The National Institute for Mathematical Sciences (NIMS) presents a very special NIMS-IMAGINARY exhibition in collaboration with the ICM committee and the Mathematisches Forschungsinstitut Oberwolfach (MFO). It will feature the best of all IMAGINARY modules of the last years and a lot of new software, images, films and sculptures. It will be the biggest IMAGINARY exhibition shown so far.

# The Sphere of the Earth

program

## Credits

## Contributors

This exhibit explores the science of cartography and the geometry of the sphere. The geometric properties of the sphere and the plane are essentially different, and no map can faithfully represent the Earth without distortion. This module goes through some of these properties, comparing different map projections and trying to get a feeling of what “distortion” means and why is there such impossibility for a “perfect map”.

Studying the problem of representing the spherical surface of the Earth onto a flat map is the subject of cartography, and has been an important mathematical problem along History (navigation, position, frontiers, land ownership…). An essential theorem in Geometry (Gauss’ Egregium theorem) ensures that there is no perfect map, that is, there is no way of representing the Earth keeping distances at scale. However, this is exactly what makes cartography a discipline: developing several different maps that try to solve well enough the problem of representing the Earth.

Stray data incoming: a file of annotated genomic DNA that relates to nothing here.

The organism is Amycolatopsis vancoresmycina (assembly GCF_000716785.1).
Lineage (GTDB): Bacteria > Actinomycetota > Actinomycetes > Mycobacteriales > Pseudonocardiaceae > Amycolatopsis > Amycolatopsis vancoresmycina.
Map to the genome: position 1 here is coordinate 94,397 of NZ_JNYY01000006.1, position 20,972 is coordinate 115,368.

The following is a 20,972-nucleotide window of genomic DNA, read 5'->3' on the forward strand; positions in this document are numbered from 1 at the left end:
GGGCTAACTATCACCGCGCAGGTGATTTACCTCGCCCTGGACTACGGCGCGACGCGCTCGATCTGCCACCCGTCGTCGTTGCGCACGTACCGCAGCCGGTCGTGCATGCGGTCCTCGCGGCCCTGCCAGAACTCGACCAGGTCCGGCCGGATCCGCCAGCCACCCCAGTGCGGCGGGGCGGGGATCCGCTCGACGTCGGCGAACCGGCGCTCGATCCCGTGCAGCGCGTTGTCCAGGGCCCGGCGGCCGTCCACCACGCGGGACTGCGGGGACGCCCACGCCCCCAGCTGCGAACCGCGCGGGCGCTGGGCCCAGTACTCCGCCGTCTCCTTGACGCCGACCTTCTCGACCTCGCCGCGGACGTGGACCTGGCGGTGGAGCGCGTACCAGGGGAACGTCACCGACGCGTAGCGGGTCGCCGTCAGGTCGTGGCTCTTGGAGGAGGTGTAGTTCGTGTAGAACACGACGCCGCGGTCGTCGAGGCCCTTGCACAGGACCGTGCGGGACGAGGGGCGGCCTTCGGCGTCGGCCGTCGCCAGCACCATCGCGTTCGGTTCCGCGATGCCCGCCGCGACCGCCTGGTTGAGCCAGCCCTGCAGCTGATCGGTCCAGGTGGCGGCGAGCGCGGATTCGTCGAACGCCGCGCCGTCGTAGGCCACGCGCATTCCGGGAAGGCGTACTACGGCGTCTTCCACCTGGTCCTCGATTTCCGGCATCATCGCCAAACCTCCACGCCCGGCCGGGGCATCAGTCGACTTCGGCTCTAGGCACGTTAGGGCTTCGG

We present six different map projections that are to be compared with a physical globe. Although all maps are created at nominal scale 1:1 of the globe, the distortion is apparent. We propose several activities with the maps and some tools that explore the properties of each map.

On a second part, we use the program “The sphere of the Earth”, that displays the *Tissot indicatrix* for each map. This indicatrix is a mathematical graphical tool that helps to understand the inherent distortion of a map. When moving the mouse over a map, an ellipse is drawn around the pointer; this ellipse represents actually a real circle, but the distortion of the map makes it appear in this shape. The inspection of this ellipses at different points tells us a lot of information about the projection properties.

Files to download include the six maps at poster size, the script programs that generate them, the program displaying Tissot indicatrices, a technical manual and a set of proposed activities.

This exhibit was awarded the first prize in the “Mathematics of Planet Earth 2013” competition.